Politics

No Libel or Emotional Distress Discovery for Being Called a “Nazi”

From Magistrate Judge Robert Norway’s report and recommendation in Frank v. Fine (M.D. Fla. Jan. 5), adopted by Judge Paul Byron on Jan. 19:

Plaintiff [Colby Alexander Frank] {a self-proclaimed “white civil rights advocate” and member of the “Goyim Defense League”} here alleges that Defendant [Randy Fine, a Florida legislator] defamed him by publishing certain statements on a social media platform. Those statements include:

“I just got jumped by a Nazi with a camera walking into a widely publicized speaking event just now. I’m fine; not sure today will go down as one of his better days.” “Clearly, he couldn’t take it one on one, because as I left, four of his friends were hooting and hollering on the street corner. I got pictures, though being the cowards they are, most were masked.” “Here’s a pic of the Nazi who jumped me.” “Here’s the Nazi’s background! Already being prosecuted for one violent felony. Such losers. Mom must not have hugged him enough.” “The Nazis have released a two second clip from my ambush earlier this week, thinking it makes them look good. I don’t think I’ve ever sounded more eloquent.”

… [These statements cannot form the basis for a libel lawsuit] because they are opinions. Statements indicating a political opponent is a Nazi or coward are “odious and repugnant” and far too common in today’s political discourse. But they are not actionable defamation “because of the tremendous imprecision of the meaning and usage of such terms in the realm of political debate.” In other words, being called a Nazi or coward are not verifiable statements of fact that would support a defamation claim….

Plaintiff alleges Defendant’s statements constitute threats [and are therefore actionable as intentional infliction of emotional distress] and that Defendant “has a long history of conspiring with other political agents … against protected free speech activities as well as abusing his position as a legislative representative.” Plaintiff states that he “now has genuine fear for his safety” because Defendant has called Plaintiff’s protected speech, among other things, “hate litter.” …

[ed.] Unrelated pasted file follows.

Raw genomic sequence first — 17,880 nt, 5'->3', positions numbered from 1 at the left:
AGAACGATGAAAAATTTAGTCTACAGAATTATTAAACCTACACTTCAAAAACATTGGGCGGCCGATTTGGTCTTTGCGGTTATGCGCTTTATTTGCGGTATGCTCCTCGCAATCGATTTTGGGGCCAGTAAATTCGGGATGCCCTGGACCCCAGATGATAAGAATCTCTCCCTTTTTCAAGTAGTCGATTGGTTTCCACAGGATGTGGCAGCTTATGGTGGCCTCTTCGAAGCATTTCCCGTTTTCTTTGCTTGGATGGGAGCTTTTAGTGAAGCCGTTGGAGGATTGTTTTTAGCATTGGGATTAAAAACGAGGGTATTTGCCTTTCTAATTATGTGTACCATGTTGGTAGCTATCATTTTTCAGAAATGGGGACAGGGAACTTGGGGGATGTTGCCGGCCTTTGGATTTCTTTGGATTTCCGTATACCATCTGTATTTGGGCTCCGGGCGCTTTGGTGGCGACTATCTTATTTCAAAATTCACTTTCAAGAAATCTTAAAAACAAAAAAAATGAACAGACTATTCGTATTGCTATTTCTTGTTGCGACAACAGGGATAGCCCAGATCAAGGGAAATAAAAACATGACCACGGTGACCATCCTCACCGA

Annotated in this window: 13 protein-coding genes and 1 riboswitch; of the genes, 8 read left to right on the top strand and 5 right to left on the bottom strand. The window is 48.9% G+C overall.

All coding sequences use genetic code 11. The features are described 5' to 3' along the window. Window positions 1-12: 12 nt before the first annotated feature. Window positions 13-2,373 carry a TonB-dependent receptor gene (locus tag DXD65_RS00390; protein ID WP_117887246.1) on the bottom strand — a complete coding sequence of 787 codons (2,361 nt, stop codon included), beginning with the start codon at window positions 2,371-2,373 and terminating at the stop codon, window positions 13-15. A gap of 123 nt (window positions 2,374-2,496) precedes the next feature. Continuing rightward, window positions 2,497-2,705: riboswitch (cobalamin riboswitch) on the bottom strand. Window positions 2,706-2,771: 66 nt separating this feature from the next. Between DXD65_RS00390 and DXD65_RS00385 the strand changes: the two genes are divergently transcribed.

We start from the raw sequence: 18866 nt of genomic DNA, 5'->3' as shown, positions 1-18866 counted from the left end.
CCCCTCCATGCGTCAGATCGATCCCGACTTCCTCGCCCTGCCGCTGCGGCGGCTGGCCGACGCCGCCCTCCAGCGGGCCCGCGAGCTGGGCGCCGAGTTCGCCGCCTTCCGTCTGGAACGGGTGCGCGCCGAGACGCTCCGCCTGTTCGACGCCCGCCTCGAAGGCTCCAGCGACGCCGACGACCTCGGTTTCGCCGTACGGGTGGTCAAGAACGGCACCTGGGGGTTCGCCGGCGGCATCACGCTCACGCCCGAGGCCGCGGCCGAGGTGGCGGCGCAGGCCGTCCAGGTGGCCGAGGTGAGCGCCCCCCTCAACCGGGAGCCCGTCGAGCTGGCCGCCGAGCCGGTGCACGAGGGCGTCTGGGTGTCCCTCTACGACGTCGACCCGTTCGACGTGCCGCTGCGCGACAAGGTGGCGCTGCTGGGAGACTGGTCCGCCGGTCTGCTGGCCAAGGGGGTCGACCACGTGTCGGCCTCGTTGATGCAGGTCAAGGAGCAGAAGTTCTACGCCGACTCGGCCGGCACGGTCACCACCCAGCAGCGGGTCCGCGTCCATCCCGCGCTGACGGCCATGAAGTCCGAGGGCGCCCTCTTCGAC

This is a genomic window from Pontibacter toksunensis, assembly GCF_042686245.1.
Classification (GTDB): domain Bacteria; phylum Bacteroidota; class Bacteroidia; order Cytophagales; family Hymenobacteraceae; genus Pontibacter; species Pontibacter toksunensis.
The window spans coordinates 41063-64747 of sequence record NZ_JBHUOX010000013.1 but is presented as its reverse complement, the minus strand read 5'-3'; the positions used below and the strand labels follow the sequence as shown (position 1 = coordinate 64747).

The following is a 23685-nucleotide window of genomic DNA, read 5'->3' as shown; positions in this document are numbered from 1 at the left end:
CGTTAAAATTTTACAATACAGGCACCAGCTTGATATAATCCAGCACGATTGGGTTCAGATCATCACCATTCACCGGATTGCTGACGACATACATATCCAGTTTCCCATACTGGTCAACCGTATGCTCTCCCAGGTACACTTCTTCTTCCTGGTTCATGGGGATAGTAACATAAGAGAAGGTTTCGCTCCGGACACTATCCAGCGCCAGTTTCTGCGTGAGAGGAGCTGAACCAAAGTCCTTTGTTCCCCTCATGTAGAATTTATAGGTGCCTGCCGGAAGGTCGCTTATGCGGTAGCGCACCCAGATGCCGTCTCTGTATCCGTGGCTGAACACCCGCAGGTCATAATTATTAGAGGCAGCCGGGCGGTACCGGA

Florida courts are “reluctant to find claims for intentional infliction of emotional distress based solely on allegations of verbal abuse.” Indeed, Florida courts have found no liability when a defendant called a member of the clergy “Satan,” and claimed that the clergyman had purchased a luxury vehicle using stolen funds. Other Florida courts have found no liability where the speaker made “vicious verbal attacks” that included the use of humiliating language and racial epithets. Another Florida court found no liability when the deputy director of a port wrote an “ode” about a candidate for port commissioner, including the references “hooker” and “bimbo.”

The statements alleged in Amended Complaint are no more outrageous than the statements from these prior cases. That a self-proclaimed “white civil rights advocate” and member of the “Goyim Defense League” was called a Nazi is no more offensive than referring to a clergyman as Satan in front of his flock, subjecting someone to vicious and humiliating racial epithets, or calling a candidate for public office a bimbo or hooker. Like those statements, the ones here are not so outrageous that they support a claim for intentional infliction of emotional distress in Florida.

To be sure, Defendant’s social media statements are unflattering, untoward, and base. Some may even say that such statements are beneath the dignity of someone who holds a political office. But insults, indignities, unflattering opinions, and similar rough language do not sustain a claim for intentional infliction of emotional distress in Florida….

The court dismissed the case on its own initiative; plaintiff hadn’t served defendant, nor paid the required filing fee, so defendant hadn’t yet appeared. For cases applying a similar rule as to allegations of racism, Communism, and the like, see here. The general rule is indeed that simply calling someone a “Nazi” is just seen as an expression of opinion (the person is evil, or morally tantamount to a Nazi), though specific allegations that a person is, say, a member of a Nazi party or committed some crime stemming from his Nazi ideology might indeed be actionable (if false).

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